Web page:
Free marketing & business support,
exclusively for UK financial advisers

Brexit discussions focus on Ireland

November 2017

The mechanics and implications of Brexit continued to dominate newsflow during November and discussions over the future of the border between Ireland and Northern Ireland intensified during the month. Europe has explicitly rejected the idea of a hard border, and has called for the UK to “make a clear commitment… (to) protect the operation of the Good Friday Agreement”. 

  • The EC expects the eurozone’s economy to grow by 2.2% this year and 2.1% next year
  • The rate of unemployment in the eurozone reached its lowest level since January 2009
  • Inflation rose to 1.5% YoY, but remained below its 2% target

To view the series of market updates through November, click here


The mechanics and implications of Brexit continued to dominate newsflow during November. Discussions over the future of the border between Ireland and Northern Ireland intensified during the month. Europe has explicitly rejected the idea of a hard border, and has called for the UK to “make a clear commitment… (to) protect the operation of the Good Friday Agreement”. 

“Political issues continued to put investor sentiment under pressure”

The European Central Bank (ECB) issued a caveat about the post-Brexit plans of banks that currently operate in the eurozone via the UK. The ECB warned that some institutions’ plans “do not fully meet the ECB’s expectations and requirements of banks operating in the euro area” and emphasised that “empty shells or letterbox banks” would not be acceptable. Looking further ahead to a post-Brexit Europe, it was announced that the European Banking Authority (EBA) will relocate from London to Paris.

The European Commission (EC) predicted that the eurozone’s economy will expand by 2.2% in 2017 and 2.1% in 2018, easing to 1.9% in 2019. However, political issues continued to put investor sentiment under pressure. Spain’s central bank warned that the ongoing political crisis in Catalonia could seriously undermine economic growth and financial stability over the coming months, both regionally and at a national level. Meanwhile, in Germany, coalition negotiations between Chancellor Angela Merkel’s CDU/CSU bloc and the Green Party collapsed, triggering fresh uncertainties. Elsewhere, in Ireland, a mounting political scandal was only avoided by the resignation of the Irish deputy Prime Minister, Frances Fitzgerald. The Dax Index fell by 1.6% during November, while France’s CAC 40 Index declined by 2.4% and Ireland’s benchmark ISEQ 20 Index fell by 0.5%.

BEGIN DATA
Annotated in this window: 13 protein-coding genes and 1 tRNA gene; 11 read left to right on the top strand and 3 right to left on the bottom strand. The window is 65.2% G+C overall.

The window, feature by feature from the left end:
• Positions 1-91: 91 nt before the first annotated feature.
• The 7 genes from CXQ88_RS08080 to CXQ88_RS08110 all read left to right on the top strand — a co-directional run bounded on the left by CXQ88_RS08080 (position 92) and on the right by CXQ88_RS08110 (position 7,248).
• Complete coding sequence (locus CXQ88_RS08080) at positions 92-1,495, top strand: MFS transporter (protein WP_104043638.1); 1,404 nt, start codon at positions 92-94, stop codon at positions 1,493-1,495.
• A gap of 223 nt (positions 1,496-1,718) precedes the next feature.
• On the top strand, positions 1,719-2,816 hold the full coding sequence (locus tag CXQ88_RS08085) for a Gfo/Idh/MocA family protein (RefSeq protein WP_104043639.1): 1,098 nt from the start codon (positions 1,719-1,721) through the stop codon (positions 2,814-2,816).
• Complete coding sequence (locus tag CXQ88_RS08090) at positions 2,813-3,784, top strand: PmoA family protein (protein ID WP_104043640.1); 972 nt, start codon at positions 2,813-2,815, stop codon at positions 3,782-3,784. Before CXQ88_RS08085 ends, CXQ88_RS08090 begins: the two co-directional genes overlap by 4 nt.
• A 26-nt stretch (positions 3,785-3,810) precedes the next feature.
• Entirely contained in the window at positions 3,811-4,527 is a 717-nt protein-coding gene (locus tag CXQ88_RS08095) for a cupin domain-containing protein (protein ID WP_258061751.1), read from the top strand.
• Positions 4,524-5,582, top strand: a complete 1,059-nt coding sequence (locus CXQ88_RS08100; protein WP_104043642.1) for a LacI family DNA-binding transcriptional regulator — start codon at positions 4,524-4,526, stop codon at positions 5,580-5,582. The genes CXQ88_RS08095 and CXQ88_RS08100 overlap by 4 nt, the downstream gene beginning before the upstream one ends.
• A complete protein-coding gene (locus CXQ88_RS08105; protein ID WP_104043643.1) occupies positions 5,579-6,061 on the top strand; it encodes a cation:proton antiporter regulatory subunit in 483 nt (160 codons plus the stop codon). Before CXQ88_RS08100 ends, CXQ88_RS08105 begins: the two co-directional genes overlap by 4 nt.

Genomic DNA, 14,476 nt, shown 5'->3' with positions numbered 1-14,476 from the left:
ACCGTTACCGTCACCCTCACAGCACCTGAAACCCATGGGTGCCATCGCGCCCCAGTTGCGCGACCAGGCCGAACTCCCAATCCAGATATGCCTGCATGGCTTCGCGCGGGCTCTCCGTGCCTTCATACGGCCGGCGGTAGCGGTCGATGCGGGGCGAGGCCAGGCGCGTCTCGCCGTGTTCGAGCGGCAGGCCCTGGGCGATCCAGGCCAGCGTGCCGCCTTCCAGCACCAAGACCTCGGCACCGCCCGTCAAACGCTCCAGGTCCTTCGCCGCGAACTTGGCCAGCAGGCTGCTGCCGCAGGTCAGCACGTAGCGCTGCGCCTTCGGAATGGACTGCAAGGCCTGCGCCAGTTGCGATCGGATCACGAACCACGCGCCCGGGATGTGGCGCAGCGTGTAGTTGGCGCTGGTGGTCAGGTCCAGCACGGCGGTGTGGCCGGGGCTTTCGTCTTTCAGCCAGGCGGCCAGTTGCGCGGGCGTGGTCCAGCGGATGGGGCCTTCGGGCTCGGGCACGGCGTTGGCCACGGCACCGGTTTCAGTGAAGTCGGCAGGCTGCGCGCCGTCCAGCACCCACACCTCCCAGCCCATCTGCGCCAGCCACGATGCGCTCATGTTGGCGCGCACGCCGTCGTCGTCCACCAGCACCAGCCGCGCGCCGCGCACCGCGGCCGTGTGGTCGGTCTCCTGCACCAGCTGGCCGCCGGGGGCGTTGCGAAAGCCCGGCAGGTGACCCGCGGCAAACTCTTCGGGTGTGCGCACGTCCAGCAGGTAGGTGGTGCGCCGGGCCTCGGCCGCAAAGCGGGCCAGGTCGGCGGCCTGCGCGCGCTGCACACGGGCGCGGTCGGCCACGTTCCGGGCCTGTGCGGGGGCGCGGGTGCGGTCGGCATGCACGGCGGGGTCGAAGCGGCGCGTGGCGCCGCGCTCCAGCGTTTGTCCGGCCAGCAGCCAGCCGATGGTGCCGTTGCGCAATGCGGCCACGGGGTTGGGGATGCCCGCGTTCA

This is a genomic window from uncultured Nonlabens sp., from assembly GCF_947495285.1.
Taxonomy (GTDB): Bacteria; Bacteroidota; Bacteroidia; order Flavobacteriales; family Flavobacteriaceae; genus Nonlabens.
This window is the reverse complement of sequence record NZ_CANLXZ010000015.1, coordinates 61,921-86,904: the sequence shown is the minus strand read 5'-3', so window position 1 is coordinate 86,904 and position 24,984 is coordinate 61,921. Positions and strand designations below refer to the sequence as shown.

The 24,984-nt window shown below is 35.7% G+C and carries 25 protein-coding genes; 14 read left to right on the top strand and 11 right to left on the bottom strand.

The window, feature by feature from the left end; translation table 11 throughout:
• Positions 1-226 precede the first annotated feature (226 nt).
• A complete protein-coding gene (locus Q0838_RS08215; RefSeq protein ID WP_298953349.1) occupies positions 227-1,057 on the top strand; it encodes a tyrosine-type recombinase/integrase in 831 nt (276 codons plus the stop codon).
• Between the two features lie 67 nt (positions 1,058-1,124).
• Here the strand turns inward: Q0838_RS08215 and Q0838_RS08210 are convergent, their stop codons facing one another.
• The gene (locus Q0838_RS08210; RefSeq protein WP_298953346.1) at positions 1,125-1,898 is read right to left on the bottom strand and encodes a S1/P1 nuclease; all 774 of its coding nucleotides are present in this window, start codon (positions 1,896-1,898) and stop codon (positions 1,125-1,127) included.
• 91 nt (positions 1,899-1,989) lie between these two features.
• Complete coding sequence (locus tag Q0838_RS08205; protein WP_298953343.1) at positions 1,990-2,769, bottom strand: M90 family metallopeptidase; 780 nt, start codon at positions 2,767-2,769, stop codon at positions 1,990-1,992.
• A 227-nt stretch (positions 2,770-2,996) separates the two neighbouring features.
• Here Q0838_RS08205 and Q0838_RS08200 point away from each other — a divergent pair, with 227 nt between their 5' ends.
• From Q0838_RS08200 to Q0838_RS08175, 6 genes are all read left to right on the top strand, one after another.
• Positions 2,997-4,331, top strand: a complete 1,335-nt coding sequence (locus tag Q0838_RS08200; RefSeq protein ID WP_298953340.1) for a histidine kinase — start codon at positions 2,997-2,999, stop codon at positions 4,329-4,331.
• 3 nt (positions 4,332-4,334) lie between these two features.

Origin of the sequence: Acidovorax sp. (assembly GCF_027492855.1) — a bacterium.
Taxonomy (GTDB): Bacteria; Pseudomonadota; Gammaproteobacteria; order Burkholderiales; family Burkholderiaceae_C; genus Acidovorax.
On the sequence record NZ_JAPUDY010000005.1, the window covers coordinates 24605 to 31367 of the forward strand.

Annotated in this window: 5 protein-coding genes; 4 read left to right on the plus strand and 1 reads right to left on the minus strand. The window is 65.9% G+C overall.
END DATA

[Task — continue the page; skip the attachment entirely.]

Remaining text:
The eurozone’s rate of inflation rose from 1.4% in October to 1.5% in November, although core inflation – which excludes the effects of volatile factors such as energy and food – remained unchanged at 0.9%. The ECB continues to pursue an inflation target of around 2% over the medium term.  The region’s rate of unemployment edged down during October, falling from 8.9% in September to reach 8.8% to achieve its lowest level since January 2009. 

Retail sales in the eurozone performed strongly in September, boosted by a sharp increase in sales of non-food products. Sales posted annualised growth of 3.7% during the month, compared with August’s rise of 2.3%. The largest year-on-year increases in retail sales volumes were found in Romania, Malta and Ireland.


A version of this and other market briefings are available to use in our newsletter builder feature. Click here


Comments

You need to log in to comment.